Poetry: German who recreated rhythm of Gaelic verse
Published 27/12/2015 | 02:30
Kuno Meyer, a German, was thought by many scholars to be the finest translator of Gaelic poetry into the English language. Snooty George Moore, the novelist, could bring himself to say of Meyer's translations that they were so good that "You could see them as in a mirror".
Meyer had acquired a brilliant reputation for Celtic Studies at University of Leipzig before he came to Dublin in 1903 where he founded the School of Irish Learning. The Great War blighted his achievements. Incredibly, despite his contribution to Irish culture, Kuno Meyer was removed from the Roll of Honour in Dublin City Hall in 1915 because England had gone to war against his native country. Sadly, he died in 1919 before the Irish people had chance to make up to him in his lifetime.
What is remarkable about Kuno Meyer's translation is that he has managed to recreate in English the sound and rhythm of Gaelic verse. In the translation here for instance, he can achieve an exquisite intimacy when he talks to the figure on the cross: "They began to crucify Thee, O cheek like a swan".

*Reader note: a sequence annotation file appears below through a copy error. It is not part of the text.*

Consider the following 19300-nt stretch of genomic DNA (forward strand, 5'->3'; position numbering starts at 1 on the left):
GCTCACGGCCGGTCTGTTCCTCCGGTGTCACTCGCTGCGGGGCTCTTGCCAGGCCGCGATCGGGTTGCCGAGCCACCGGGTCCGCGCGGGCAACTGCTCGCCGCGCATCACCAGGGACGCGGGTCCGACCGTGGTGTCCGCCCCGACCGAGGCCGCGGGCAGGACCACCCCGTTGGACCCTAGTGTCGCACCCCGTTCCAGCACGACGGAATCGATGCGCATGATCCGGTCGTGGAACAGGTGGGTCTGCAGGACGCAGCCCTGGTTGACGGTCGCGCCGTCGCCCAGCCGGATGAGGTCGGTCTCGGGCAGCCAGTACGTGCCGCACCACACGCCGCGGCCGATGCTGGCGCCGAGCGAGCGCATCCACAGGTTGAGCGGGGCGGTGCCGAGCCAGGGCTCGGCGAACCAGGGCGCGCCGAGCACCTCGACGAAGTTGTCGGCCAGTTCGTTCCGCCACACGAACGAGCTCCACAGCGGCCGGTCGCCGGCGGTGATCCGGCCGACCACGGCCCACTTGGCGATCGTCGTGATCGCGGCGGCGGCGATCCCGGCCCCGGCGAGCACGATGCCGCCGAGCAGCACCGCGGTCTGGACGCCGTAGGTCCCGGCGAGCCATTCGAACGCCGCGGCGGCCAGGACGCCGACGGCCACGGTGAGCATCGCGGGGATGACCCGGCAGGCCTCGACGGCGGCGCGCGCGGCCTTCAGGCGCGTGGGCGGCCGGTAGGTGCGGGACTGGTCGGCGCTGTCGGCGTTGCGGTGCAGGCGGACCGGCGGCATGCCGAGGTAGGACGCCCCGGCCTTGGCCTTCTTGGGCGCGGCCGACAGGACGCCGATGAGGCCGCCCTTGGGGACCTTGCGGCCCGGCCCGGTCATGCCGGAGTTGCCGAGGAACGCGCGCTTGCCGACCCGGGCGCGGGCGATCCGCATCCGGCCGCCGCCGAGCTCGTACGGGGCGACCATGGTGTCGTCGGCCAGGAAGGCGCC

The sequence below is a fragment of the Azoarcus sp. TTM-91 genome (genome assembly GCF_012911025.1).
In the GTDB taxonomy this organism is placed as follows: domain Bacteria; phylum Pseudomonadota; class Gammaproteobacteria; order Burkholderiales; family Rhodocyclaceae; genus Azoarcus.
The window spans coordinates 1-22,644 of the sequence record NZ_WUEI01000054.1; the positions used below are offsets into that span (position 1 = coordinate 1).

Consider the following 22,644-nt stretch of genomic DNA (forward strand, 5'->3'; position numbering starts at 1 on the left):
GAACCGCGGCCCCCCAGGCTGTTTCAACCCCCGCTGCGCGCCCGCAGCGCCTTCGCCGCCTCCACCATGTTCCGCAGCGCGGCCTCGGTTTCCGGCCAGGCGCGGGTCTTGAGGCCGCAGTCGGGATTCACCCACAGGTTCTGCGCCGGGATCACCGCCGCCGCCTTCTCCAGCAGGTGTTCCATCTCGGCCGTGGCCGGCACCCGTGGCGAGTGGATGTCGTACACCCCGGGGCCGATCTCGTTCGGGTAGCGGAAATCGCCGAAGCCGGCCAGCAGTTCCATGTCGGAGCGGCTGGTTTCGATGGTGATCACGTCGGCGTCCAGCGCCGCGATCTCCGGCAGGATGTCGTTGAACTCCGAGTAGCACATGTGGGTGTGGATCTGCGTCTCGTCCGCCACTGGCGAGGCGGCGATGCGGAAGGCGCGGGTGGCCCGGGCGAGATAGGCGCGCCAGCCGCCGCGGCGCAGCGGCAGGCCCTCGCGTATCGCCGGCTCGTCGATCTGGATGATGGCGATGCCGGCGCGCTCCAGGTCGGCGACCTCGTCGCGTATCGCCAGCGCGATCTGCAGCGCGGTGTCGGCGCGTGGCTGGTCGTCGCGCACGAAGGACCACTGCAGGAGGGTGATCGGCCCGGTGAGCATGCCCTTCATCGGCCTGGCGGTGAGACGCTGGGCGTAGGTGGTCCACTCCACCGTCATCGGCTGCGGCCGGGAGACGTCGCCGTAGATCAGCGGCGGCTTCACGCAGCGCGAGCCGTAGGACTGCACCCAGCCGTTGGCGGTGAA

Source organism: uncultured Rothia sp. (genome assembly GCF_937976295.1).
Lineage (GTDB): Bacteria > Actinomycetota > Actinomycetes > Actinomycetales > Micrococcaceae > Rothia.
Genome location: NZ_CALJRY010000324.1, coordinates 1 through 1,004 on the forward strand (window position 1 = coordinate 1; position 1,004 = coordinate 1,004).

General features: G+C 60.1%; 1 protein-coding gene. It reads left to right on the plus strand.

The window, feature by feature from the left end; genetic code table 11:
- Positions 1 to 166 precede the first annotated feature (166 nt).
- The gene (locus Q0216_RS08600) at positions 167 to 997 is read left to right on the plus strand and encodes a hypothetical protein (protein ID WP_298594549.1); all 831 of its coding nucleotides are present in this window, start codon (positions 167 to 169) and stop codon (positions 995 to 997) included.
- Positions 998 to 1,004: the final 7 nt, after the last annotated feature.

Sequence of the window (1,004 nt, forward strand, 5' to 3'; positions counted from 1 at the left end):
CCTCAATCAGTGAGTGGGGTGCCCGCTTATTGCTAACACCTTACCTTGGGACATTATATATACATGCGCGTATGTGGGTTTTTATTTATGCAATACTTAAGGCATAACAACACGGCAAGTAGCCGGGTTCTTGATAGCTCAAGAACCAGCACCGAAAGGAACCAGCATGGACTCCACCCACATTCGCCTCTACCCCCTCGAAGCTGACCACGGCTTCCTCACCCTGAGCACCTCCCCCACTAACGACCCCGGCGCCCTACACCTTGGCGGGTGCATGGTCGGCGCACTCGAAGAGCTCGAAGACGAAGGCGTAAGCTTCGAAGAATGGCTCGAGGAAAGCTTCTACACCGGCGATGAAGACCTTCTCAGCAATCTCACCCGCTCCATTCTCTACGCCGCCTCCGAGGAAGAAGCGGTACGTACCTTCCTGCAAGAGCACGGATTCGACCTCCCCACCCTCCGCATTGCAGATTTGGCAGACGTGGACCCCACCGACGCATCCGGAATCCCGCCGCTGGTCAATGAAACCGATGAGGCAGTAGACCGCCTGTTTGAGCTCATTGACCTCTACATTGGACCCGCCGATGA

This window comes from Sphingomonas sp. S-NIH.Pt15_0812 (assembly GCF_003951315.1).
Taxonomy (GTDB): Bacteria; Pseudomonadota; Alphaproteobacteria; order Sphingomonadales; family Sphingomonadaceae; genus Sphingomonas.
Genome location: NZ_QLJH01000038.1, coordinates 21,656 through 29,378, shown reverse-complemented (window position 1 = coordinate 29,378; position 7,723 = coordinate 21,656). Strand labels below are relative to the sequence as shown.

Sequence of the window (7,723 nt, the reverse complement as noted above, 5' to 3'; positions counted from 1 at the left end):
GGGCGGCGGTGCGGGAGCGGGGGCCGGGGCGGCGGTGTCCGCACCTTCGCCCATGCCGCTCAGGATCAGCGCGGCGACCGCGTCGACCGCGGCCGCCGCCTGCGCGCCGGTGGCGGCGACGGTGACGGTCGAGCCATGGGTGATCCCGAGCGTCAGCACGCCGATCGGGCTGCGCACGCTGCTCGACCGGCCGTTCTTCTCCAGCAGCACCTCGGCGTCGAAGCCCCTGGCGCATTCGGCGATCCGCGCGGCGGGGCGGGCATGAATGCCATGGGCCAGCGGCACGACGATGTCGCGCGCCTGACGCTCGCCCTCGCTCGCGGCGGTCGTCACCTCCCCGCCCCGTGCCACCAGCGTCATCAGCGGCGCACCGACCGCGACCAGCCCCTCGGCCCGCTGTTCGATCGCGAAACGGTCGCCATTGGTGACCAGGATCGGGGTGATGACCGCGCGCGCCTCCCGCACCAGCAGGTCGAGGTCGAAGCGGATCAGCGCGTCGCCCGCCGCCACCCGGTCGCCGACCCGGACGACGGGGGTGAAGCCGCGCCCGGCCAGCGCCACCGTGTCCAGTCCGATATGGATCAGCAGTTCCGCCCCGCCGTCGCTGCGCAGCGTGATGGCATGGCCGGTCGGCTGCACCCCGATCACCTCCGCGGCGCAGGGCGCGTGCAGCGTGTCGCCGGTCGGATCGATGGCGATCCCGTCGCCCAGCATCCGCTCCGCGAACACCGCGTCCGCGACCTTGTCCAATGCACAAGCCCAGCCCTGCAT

That Kuno Meyer could have provided a window to Irish poetry of over a thousand years old, tells us of the debt we owe to this magnificent Hamburg scholar.
At the cry of the first bird
They began to crucify Thee, O cheek like a swan
It were not right ever to cease lamenting -
It was like the parting of day from night.
Ah! Though sore the suffering
Put upon the body of Mary's Son -
Sorer to Him was the grief
That was upon her for His sake.
Kuno Meyer 1858-1919